All posts tagged: Supreme Court of the United States

Temple Law Faculty Reacts to the Trump v. Mazars USA and Trump v. Vance Decisions

On July 9, 2020, Chief Justice John Roberts delivered a 7-2 opinion in Trump v. Mazars USA, refusing to enforce congressional subpoenas that sought President Trump’s tax returns and other financial records about himself, his children, and affiliated businesses. On July 9, 2020, Chief Justice John Roberts delivered a 7-2 opinion in Trump v. Vance, allowing state prosecutors to subpoena financial records concerning President Trump and his businesses. Craig Green Professor of Law Trump v. Mazars USA: Just months before the presidential election, the Supreme Court declined to enforce subpoenas that could have publicly revealed President Trump’s tax returns and financial conduct. Congressional committees demanded various financial records using their “legislative power,” seeking to investigate the need for possible statutory reform about corruption, terrorism, money laundering, or election interference. One committee also claimed oversight power to investigate executive misconduct. Mazars is the first time that any Supreme Court examined a congressional subpoena for a President’s personal information. The majority created a new “balanced approach” that tried to respect the long history of congressional subpoenas without …

The Supreme Court of the United States

The 2016 Election’s Effect on the Supreme Court

Insulation from the winds of political change. Protection of minorities from the majority’s tyranny. Such is the jargon describing the United States Supreme Court’s role in government. Once a judge ascends to our highest court, firmly seated to exercise life-long power, the judge is expected to embrace a duty of impartiality, rendering decisions reflecting “neutral” legal principles, not partisan politics. The reality of judging presents something quite different from this pristine vision. Even in uneventful presidential elections, entanglements emerge between the Supreme Court and politics. But the current election season has produced an alchemy that promises the presidential election extraordinary influence on the Court’s membership and decisions. What makes for special circumstances? Answer: a particularly polarized electorate, the presumptive selection of an outsider candidate for the Republican Party, Justice Antonin Scalia’s death, an aging Court, and the Republican Senate’s unusual success in avoiding confirmation hearings to fill the Scalia vacancy. Assuming, as appears most likely, that the general election will present Donald vs. Hillary, let’s consider how these candidates will approach judicial appointments. We should …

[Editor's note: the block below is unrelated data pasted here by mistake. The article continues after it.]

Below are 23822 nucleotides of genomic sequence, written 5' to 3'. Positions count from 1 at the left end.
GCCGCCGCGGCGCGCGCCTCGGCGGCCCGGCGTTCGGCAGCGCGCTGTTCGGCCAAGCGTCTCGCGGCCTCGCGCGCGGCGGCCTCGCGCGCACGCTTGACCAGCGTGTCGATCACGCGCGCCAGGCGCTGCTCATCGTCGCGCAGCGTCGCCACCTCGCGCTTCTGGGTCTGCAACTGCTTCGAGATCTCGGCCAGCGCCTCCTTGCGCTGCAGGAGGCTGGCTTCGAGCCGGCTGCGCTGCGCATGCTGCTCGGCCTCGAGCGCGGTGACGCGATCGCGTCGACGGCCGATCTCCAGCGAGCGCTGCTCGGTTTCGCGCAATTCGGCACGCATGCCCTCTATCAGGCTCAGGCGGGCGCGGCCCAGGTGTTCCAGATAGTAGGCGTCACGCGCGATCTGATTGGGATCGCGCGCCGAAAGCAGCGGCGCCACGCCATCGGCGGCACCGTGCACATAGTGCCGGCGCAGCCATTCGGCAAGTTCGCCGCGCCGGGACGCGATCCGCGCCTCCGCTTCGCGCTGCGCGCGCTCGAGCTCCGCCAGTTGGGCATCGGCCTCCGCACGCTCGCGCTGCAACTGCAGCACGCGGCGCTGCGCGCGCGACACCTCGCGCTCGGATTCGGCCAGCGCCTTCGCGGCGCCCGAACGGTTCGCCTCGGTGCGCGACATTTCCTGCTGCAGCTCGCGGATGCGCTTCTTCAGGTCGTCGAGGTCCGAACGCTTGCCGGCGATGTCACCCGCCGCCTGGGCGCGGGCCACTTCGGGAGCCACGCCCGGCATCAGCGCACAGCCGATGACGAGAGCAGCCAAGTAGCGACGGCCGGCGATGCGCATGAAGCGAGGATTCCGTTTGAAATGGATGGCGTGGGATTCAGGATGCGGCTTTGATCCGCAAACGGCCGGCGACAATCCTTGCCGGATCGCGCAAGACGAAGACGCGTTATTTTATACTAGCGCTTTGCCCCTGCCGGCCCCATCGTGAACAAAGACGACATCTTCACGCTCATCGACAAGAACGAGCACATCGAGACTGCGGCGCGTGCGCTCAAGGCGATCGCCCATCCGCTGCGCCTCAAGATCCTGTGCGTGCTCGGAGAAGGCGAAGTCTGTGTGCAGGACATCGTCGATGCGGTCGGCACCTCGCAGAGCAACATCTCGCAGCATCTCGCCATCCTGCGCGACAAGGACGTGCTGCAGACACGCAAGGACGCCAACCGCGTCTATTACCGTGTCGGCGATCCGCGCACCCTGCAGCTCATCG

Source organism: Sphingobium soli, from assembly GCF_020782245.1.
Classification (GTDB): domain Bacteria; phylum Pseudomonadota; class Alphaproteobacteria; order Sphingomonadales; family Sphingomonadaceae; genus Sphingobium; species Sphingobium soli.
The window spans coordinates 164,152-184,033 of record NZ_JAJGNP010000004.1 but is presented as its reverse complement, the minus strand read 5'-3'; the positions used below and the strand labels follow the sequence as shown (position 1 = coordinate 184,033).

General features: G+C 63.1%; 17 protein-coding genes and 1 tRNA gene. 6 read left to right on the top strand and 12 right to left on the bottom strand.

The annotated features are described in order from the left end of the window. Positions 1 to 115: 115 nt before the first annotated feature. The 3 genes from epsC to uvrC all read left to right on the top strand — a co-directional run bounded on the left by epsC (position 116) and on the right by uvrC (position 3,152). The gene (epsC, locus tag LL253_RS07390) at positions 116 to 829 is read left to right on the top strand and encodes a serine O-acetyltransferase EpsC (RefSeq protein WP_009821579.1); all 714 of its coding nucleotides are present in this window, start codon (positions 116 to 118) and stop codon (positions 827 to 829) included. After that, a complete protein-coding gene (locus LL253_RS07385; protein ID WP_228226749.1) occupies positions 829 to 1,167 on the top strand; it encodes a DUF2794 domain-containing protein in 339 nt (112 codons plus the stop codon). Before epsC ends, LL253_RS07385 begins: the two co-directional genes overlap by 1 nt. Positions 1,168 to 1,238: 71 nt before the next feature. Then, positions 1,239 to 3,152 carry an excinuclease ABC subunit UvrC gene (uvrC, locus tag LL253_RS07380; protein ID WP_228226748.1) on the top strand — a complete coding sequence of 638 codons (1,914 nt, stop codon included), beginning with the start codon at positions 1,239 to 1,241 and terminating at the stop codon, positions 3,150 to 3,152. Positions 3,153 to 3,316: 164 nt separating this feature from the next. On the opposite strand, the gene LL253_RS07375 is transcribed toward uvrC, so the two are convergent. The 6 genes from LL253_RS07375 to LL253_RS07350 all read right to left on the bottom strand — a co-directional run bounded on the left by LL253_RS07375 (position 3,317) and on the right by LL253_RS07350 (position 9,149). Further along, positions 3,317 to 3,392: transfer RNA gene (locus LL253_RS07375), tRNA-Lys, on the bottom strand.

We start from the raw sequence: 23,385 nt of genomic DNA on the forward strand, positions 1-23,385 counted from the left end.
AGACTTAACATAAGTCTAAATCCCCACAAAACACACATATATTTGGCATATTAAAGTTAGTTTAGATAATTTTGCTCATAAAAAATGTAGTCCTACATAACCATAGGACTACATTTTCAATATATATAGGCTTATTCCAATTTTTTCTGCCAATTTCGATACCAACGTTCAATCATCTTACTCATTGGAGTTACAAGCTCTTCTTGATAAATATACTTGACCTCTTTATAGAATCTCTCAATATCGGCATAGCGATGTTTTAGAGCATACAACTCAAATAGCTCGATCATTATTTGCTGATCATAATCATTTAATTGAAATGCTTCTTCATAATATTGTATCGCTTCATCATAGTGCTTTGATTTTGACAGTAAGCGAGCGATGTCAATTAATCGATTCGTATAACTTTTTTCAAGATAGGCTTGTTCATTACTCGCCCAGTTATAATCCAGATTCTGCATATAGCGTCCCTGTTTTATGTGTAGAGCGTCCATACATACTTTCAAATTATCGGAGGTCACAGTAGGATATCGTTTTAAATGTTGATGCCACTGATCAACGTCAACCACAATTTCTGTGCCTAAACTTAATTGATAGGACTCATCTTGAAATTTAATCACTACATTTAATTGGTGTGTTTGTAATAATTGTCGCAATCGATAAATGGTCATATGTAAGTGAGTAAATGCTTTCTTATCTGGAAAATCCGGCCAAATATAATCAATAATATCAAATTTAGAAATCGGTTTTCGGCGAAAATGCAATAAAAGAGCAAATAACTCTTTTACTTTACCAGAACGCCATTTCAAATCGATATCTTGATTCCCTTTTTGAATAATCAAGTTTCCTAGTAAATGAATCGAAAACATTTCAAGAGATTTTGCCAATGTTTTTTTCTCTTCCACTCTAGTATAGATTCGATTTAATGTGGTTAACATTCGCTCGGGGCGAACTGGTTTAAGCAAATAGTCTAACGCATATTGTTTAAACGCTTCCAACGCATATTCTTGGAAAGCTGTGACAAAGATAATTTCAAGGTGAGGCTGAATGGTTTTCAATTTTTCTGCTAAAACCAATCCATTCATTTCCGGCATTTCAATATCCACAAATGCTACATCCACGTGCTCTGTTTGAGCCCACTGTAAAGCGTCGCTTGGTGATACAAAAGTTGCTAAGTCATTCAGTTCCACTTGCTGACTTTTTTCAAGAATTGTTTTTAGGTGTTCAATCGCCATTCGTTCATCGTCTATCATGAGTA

The Supreme Court of the United States

Garland deserves a fair hearing, Sen. Toomey

U.S. Sen. Pat Toomey recently wrote an op-ed to explain why he opposes Chief Judge Merrick Garland’s U.S. Supreme Court nomination. Any senator has the right to oppose judicial nominations, but it is flatly irresponsible for Toomey to deny Garland a hearing or vote until the next president takes office in January 2017, or later. Toomey supports this long wait for the political goal of maintaining a conservative majority on the court, and that is unprecedented. It is bad enough that an eight-justice court cannot resolve the country’s hardest legal problems for a year or longer. However, the long-term impact of Toomey’s position for future nominees could be much more destructive. No Supreme Court nominee in history has been rejected – much less denied a hearing – simply because a Senate majority used its muscle to demand nominees that fit its ideological preference. Toomey’s op-ed described Garland as “a pleasant man with impressive legal training and experience.” “President Obama could have chosen dozens of nominees who would be more politically liberal than Garland, but no …

AUDIO: The Supreme Court’s Loaded Gun

Professor Craig Green joins the Decode DC podcast to talk about the 1944 U.S. Supreme Court decision in Korematsu v. United States, which validated putting American citizens in internment camps during wartime, based on their race or ethnicity. The court has never overturned the Korematsu decision, and as the 2016 presidential election approaches, the debate over the case has new life. Listen to the Podcast

Craig Green Radio Times Merrick Garland

LISTEN: President Obama’s Supreme Court Nomination: A Look at Merrick Garland and Reaction Across Capitol Hill

On March 16th, President Obama announced his nominee for the Supreme Court, Judge Merrick Garland. Senate Majority Leader Mitch McConnell has repeatedly said that the next president will decide the next supreme court justice. Professor Craig Green joined WHYY’s RadioTimes to discuss Obama’s selection, its implications, and any potential impact on the 2016 campaign. Listen to the Episode